the piece of DNA containing the gene you want
fragments of DNA you have obtained from cutting up the genome
or making cDNA will now be of different types and sizes.
may code for the gene you require others will contain nothing,
half or quarter of a gene in the case of the genomic library.
do you sort the interesting from the useless bits: -
The fragments can be separated out using
The required fragment or band can then be identified by using:
A Gene probe
probe is a length of single - stranded DNA containing the
complementary base sequence to the gene you require. The DNA
making up the probe is usually labelled in some way and is
made artficially using radioactive isotopes of Phosphorus
32 P in its sugar backbone.
gel containing the DNA fragments will then be washed in NaOH
solution; - which breaks the double stranded DNA apart into
single strands for the probe to stick to.
nitrocellulose sheet is then placed on top of the gel and
the single strands stick to the sheet in the same positions
as on the original gel. This is called SOUTHERN BLOTTING.
probe is then incubated with the nitrocellulose sheet and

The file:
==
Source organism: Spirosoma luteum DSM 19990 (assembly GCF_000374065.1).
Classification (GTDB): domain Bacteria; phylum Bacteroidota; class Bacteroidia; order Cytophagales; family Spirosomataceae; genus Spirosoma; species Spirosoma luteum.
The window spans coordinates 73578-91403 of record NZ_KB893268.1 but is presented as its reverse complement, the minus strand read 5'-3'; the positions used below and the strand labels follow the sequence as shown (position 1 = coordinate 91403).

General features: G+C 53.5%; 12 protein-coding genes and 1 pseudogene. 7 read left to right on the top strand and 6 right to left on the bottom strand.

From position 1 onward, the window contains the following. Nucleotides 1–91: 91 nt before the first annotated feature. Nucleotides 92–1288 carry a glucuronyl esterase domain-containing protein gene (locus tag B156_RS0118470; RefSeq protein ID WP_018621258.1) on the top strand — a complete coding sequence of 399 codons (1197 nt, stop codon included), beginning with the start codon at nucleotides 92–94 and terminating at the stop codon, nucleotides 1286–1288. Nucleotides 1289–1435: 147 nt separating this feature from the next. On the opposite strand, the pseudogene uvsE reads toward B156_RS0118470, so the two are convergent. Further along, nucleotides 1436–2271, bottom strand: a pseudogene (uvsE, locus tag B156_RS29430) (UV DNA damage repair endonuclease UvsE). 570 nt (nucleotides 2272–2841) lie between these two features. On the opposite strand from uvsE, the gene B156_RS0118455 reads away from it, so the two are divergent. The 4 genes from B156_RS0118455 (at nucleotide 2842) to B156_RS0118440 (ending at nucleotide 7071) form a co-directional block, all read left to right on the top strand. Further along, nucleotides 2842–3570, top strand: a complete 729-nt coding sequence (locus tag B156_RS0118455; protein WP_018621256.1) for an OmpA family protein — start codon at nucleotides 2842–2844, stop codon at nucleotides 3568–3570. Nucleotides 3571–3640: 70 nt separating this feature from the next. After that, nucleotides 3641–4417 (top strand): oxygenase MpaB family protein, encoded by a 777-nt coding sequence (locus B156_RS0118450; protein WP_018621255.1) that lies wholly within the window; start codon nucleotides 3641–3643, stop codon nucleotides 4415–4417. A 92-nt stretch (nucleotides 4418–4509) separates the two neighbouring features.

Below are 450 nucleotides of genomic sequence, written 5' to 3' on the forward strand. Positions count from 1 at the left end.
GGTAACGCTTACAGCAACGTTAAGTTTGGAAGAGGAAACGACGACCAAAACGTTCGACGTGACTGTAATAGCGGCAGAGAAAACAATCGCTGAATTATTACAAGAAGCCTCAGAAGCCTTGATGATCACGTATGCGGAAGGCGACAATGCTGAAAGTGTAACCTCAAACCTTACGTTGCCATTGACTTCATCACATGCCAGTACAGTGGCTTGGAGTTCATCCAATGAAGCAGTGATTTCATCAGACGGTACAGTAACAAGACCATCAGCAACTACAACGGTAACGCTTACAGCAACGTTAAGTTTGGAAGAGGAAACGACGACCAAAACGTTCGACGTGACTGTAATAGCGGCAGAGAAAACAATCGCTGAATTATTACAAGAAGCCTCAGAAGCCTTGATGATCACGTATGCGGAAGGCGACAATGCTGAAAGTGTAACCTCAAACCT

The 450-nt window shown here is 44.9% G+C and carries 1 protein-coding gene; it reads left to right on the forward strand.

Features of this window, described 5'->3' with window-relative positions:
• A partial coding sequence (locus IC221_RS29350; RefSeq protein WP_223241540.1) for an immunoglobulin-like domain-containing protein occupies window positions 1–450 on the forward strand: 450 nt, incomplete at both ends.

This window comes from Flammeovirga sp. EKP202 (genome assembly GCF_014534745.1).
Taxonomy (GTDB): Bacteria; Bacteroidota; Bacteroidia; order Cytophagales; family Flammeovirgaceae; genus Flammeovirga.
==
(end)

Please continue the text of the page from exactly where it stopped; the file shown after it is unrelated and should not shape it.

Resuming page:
its complementary base pairs will stick to the fragment that
contains the gene.
film will then be laid over the nitrocellulose sheet and it
will darken where the radioactive probe has stuck , identifying
the band on the gel with your gene.
Guessing the size
you know the product of your gene and have an idea of the
number of amino-acids and hence base pairs coding for the
protein, you can select the fragment from the gel based on
its size in Kbp.
smallest fragments will be at the bottom of the gel and the
largest pieces at the top. Running size markers with your
original gel is usually necessary for this method to work.
You can now cut out the identified fragment from your gel.
Rinse out the DNA and make lots of copies of your DNA using
need as many copies of your gene as possible to ensure that
it will be inserted into a Vector
for the next stage in genetic engineering.